Monday, November 30, 2009

What is it like to be a cargo pilot?

This is one of the many careers I'm looking into and am curious as to what it entails, what kind of salary I'd be looking at, and what kinds of degrees and certifications are necessary.What is it like to be a cargo pilot?
I'm going to tell you right now, hauling freight can be a tedious, stressful job. However, I would not trade it for anything (well, maybe a cushy corporate job) I get tons of flight time, (at least 40 hours a week) and I get to fly one of the coolest jets out there.

First and foremost, you do not need to have an atp. (although it helps) We have a guy that came to us with 3500 hours, but he was 22, so at that time not eligible for the atp. We ended up having to get him a commercial type rating in our lear 24. However, this is not the norm. We also hire people to fly sic in 310's and 410's, with the intent of moving them into the left seat, once those guys move to my right seat. (And of course, when they have the time required to pass a 135 ride)

As far as the job itself is concerned, it beats flying a bus. (did that for 3 years for Air Wisconsin in the crj) I work usually 6pm to 6am, 4 nights a week, and in that time I go as far west as IL, and as far south as GA. (I'm based in Teterboro)

Nights usually go like this- Arrive at the airport, preflight, make sure the weight is in limits (dispatch usually does our weight, balance, and performance), and look over and sign off on the flight plan. After we check the weather, we head out and do the usual pilot stuff (b.s. checklist items like getting clearances, and starting engines...sometimes life would be so much faster if they just let me skip that step...) So we head out and usually hit pittsburg, columbus, midway, raleigh, atlanta, back to raleigh, philadelphia, buffalo, and then home. Everything works together usually. As we land at each stop, the controller usually knows where we're going, and clears us directly to our ramp. Two fuel trucks pull up (if we need fuel) and start pumping into the tip tanks, while the couriers come up and take what they need to take off the jet, and throw what they need to throw on the jet. During this time, if we're not switching aircraft (some jets are preloaded for a different portion of our trip when we get there) we keep the engines running. As soon as the fuel trucks are done, and the door closes, we're off to the next stop. Sometimes, it can be overwhelming, especially when you're a few minutes late, due to delays, and your carrying time sensitive items (cancelled checks that need to be there by midnight, or the company doesn't get paid for the run) But for the most part, it's a fun job, and a great way to kill a few hours in the logbookWhat is it like to be a cargo pilot?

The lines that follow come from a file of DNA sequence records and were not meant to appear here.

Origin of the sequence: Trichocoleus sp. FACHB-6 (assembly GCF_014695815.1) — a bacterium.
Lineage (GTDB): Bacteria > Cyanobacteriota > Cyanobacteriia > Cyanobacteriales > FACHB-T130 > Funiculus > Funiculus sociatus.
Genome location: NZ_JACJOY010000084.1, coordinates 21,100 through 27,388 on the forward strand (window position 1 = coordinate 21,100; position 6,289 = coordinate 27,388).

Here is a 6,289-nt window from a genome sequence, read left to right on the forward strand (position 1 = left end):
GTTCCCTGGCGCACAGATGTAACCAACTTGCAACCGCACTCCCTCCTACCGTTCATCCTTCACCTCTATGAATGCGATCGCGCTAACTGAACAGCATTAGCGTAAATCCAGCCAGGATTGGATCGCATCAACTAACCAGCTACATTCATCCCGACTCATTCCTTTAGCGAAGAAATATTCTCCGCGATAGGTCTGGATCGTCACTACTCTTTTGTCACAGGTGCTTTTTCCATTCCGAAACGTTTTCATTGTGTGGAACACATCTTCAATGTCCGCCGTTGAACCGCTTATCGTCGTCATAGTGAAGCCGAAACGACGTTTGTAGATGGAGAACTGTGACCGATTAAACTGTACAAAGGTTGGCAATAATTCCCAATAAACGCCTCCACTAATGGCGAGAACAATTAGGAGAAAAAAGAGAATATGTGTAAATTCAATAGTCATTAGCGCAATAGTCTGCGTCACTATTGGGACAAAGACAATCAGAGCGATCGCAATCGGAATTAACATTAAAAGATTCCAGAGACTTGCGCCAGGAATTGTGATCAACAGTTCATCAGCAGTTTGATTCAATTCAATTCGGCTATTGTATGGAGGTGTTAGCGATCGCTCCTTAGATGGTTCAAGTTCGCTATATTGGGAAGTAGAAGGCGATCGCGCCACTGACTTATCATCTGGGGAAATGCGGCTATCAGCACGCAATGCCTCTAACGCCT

You could probably find out more by contacting UPS or any cargo carrier or search the web.

In general, you will need a bachelors degree. You will need a commercial, Instrument, ATP (airline transport pilot) rating and probably several thousand hours of flying experience. You will be required to maintain a first class medical. this involves a pretty thorough physical every six months. Recurrent training is usually every six months. Any DUI history in your driving record wont be a good thing.